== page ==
Keep the Faith & Finish the Race

Memorial of the Immaculate Heart of the Blessed Virgin Mary

First Reading: 2 Timothy 4:1-8

I charge you in the presence of God and of Christ Jesus,
who will judge the living and the dead,
and by his appearing and his kingly power:
proclaim the word;
be persistent whether it is convenient or inconvenient;
convince, reprimand, encourage through all patience and teaching.
For the time will come when people will not tolerate sound doctrine
but, following their own desires and insatiable curiosity,
will accumulate teachers and will stop listening to the truth
and will be diverted to myths.
But you, be self-possessed in all circumstances;
put up with hardship;
perform the work of an evangelist;
fulfill your ministry.

For I am already being poured out like a libation,
and the time of my departure is at hand.
I have competed well;
I have finished the race; I have kept the faith.
From now on the crown of righteousness awaits me,
which the Lord, the just judge,
will award to me on that day, and not only to me,
but to all who have longed for his appearance.

Responsorial Psalm: Psalm 71:8-9, 14-15AB, 16-17, 22

R. (see 15ab) I will sing of your salvation.
My mouth shall be filled with your praise,
with your glory day by day.
Cast me not off in my old age;
as my strength fails, forsake me not.
R. I will sing of your salvation.
But I will always hope
and praise you ever more and more.
My mouth shall declare your justice,
day by day your salvation.
R. I will sing of your salvation.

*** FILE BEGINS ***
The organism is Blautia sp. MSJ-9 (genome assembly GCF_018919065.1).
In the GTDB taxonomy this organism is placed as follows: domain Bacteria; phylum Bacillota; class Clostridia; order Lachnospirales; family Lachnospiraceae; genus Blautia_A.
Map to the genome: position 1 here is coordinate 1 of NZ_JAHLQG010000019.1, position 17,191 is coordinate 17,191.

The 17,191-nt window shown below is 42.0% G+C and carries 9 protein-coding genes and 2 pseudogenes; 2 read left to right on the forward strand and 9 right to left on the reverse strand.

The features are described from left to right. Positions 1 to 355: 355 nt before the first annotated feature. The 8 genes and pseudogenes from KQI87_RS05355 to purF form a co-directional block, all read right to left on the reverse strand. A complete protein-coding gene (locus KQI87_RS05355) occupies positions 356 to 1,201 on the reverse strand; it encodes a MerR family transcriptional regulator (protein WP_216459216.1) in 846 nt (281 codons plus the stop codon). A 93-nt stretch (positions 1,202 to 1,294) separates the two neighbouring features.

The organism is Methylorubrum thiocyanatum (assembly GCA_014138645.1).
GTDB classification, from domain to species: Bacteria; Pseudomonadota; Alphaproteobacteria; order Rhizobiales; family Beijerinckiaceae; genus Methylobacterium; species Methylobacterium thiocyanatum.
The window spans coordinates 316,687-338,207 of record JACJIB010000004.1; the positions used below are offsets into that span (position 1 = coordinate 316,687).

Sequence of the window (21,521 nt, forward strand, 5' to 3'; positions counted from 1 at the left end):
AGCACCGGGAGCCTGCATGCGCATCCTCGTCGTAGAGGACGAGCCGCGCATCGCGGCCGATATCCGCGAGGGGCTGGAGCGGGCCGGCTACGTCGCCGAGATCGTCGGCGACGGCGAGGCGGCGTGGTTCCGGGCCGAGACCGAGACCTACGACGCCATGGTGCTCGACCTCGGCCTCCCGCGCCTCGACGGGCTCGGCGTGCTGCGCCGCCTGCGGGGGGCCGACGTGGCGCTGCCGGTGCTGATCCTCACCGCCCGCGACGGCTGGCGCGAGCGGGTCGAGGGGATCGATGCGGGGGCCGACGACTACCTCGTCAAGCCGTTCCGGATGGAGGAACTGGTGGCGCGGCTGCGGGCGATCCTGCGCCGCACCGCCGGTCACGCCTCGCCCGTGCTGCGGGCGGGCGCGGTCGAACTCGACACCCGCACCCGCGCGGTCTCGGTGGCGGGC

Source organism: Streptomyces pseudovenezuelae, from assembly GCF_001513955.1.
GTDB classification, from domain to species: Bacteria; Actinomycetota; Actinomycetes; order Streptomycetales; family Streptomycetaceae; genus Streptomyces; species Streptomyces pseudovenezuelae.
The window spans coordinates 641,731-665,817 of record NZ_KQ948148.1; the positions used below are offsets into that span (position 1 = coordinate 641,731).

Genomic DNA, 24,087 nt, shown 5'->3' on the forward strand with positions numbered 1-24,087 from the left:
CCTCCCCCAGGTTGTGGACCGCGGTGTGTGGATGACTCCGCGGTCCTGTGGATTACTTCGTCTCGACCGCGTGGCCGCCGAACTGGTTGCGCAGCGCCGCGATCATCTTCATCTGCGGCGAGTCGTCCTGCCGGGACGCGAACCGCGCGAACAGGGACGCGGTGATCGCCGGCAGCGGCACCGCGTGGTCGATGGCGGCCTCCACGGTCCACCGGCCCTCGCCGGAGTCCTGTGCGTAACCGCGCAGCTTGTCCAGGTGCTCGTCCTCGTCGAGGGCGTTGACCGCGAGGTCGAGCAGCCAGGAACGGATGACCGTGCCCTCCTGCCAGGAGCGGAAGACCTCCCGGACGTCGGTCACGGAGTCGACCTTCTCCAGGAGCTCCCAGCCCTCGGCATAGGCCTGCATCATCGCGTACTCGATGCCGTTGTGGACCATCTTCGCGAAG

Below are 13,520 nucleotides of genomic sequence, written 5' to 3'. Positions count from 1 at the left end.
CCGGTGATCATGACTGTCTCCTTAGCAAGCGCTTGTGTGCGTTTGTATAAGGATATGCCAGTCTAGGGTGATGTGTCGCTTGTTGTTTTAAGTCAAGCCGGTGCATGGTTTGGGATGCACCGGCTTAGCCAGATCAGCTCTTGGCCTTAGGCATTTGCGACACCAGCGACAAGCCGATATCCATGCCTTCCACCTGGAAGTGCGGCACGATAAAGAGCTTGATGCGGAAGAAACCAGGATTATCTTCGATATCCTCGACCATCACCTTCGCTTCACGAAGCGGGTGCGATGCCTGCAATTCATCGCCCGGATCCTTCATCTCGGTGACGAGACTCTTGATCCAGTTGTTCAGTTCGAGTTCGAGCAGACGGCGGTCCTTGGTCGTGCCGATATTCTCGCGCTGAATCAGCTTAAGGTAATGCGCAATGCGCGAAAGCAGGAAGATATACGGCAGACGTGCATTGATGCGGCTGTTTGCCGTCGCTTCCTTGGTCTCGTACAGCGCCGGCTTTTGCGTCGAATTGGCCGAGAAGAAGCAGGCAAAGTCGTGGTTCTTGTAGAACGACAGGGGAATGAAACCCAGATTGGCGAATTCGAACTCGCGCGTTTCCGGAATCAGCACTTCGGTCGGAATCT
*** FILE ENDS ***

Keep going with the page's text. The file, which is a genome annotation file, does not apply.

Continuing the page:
I will treat of the mighty works of the Lord;
O GOD, I will tell of your singular justice.
O God, you have taught me from my youth,
and till the present I proclaim your wondrous deeds.
R. I will sing of your salvation.
So will I give you thanks with music on the lyre,
for your faithfulness, O my God!
I will sing your praises with the harp,
O Holy One of Israel!
R. I will sing of your salvation.

Gospel: Luke 2:41-51

Each year Jesus’ parents went to Jerusalem for the feast of Passover,
and when he was twelve years old,
they went up according to festival custom.
After they had completed its days, as they were returning,
the boy Jesus remained behind in Jerusalem,
but his parents did not know it.
Thinking that he was in the caravan,
they journeyed for a day
and looked for him among their relatives and acquaintances,
but not finding him,
they returned to Jerusalem to look for him.
After three days they found him in the temple,
sitting in the midst of the teachers,
listening to them and asking them questions,
and all who heard him were astounded
at his understanding and his answers.
When his parents saw him,
they were astonished,
and his mother said to him,
“Son, why have you done this to us?
Your father and I have been looking for you with great anxiety.”
And he said to them,
“Why were you looking for me?
Did you not know that I must be in my Father’s house?”
But they did not understand what he said to them.
He went down with them and came to Nazareth,
and was obedient to them;